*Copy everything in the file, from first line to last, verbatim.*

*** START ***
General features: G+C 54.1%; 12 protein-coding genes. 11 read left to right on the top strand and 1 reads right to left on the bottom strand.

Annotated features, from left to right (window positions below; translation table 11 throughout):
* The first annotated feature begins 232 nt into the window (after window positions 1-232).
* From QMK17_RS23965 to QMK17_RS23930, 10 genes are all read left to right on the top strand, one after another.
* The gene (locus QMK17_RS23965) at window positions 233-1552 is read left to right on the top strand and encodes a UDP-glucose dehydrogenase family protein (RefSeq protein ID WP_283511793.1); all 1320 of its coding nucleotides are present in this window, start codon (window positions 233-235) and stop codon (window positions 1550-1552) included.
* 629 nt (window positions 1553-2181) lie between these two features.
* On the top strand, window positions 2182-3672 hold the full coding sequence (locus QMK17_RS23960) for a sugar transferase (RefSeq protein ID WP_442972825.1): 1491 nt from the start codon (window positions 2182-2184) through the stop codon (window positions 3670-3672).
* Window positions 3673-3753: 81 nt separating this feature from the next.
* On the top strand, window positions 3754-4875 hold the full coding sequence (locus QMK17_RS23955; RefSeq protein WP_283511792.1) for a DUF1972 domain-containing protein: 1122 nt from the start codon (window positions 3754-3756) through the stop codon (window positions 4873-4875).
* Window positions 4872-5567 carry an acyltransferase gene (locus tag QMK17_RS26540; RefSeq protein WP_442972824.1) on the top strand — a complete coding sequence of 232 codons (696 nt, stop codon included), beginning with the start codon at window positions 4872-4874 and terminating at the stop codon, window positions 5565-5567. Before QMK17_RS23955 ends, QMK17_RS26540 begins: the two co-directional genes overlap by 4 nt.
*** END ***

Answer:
General features: G+C 54.1%; 12 protein-coding genes. 11 read left to right on the top strand and 1 reads right to left on the bottom strand.

Annotated features, from left to right (window positions below; translation table 11 throughout):
* The first annotated feature begins 232 nt into the window (after window positions 1-232).
* From QMK17_RS23965 to QMK17_RS23930, 10 genes are all read left to right on the top strand, one after another.
* The gene (locus QMK17_RS23965) at window positions 233-1552 is read left to right on the top strand and encodes a UDP-glucose dehydrogenase family protein (RefSeq protein ID WP_283511793.1); all 1320 of its coding nucleotides are present in this window, start codon (window positions 233-235) and stop codon (window positions 1550-1552) included.
* 629 nt (window positions 1553-2181) lie between these two features.
* On the top strand, window positions 2182-3672 hold the full coding sequence (locus QMK17_RS23960) for a sugar transferase (RefSeq protein ID WP_442972825.1): 1491 nt from the start codon (window positions 2182-2184) through the stop codon (window positions 3670-3672).
* Window positions 3673-3753: 81 nt separating this feature from the next.
* On the top strand, window positions 3754-4875 hold the full coding sequence (locus QMK17_RS23955; RefSeq protein WP_283511792.1) for a DUF1972 domain-containing protein: 1122 nt from the start codon (window positions 3754-3756) through the stop codon (window positions 4873-4875).
* Window positions 4872-5567 carry an acyltransferase gene (locus tag QMK17_RS26540; RefSeq protein WP_442972824.1) on the top strand — a complete coding sequence of 232 codons (696 nt, stop codon included), beginning with the start codon at window positions 4872-4874 and terminating at the stop codon, window positions 5565-5567. Before QMK17_RS23955 ends, QMK17_RS26540 begins: the two co-directional genes overlap by 4 nt.